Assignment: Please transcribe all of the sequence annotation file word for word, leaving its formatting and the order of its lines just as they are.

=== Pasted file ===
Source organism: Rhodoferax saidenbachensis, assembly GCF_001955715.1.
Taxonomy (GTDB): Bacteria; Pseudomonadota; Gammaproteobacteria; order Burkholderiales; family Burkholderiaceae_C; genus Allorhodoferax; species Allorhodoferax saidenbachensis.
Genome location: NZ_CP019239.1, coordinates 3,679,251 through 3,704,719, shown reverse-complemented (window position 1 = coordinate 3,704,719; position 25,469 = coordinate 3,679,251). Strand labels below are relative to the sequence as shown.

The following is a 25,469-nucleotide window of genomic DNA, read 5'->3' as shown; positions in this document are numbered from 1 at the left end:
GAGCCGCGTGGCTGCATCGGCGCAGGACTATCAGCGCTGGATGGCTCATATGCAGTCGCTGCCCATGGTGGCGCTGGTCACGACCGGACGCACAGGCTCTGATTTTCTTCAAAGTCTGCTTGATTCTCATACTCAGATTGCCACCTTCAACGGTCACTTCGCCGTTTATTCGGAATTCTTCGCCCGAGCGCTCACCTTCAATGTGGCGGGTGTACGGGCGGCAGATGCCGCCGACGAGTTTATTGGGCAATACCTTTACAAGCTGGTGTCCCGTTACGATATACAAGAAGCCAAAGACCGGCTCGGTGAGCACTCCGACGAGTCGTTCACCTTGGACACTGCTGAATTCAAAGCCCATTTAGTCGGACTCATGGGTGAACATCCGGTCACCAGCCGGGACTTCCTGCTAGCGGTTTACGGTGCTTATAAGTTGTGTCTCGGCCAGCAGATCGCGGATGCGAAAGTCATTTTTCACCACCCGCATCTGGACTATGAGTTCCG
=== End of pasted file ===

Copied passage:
Source organism: Rhodoferax saidenbachensis, assembly GCF_001955715.1.
Taxonomy (GTDB): Bacteria; Pseudomonadota; Gammaproteobacteria; order Burkholderiales; family Burkholderiaceae_C; genus Allorhodoferax; species Allorhodoferax saidenbachensis.
Genome location: NZ_CP019239.1, coordinates 3,679,251 through 3,704,719, shown reverse-complemented (window position 1 = coordinate 3,704,719; position 25,469 = coordinate 3,679,251). Strand labels below are relative to the sequence as shown.

The following is a 25,469-nucleotide window of genomic DNA, read 5'->3' as shown; positions in this document are numbered from 1 at the left end:
GAGCCGCGTGGCTGCATCGGCGCAGGACTATCAGCGCTGGATGGCTCATATGCAGTCGCTGCCCATGGTGGCGCTGGTCACGACCGGACGCACAGGCTCTGATTTTCTTCAAAGTCTGCTTGATTCTCATACTCAGATTGCCACCTTCAACGGTCACTTCGCCGTTTATTCGGAATTCTTCGCCCGAGCGCTCACCTTCAATGTGGCGGGTGTACGGGCGGCAGATGCCGCCGACGAGTTTATTGGGCAATACCTTTACAAGCTGGTGTCCCGTTACGATATACAAGAAGCCAAAGACCGGCTCGGTGAGCACTCCGACGAGTCGTTCACCTTGGACACTGCTGAATTCAAAGCCCATTTAGTCGGACTCATGGGTGAACATCCGGTCACCAGCCGGGACTTCCTGCTAGCGGTTTACGGTGCTTATAAGTTGTGTCTCGGCCAGCAGATCGCGGATGCGAAAGTCATTTTTCACCACCCGCATCTGGACTATGAGTTCCG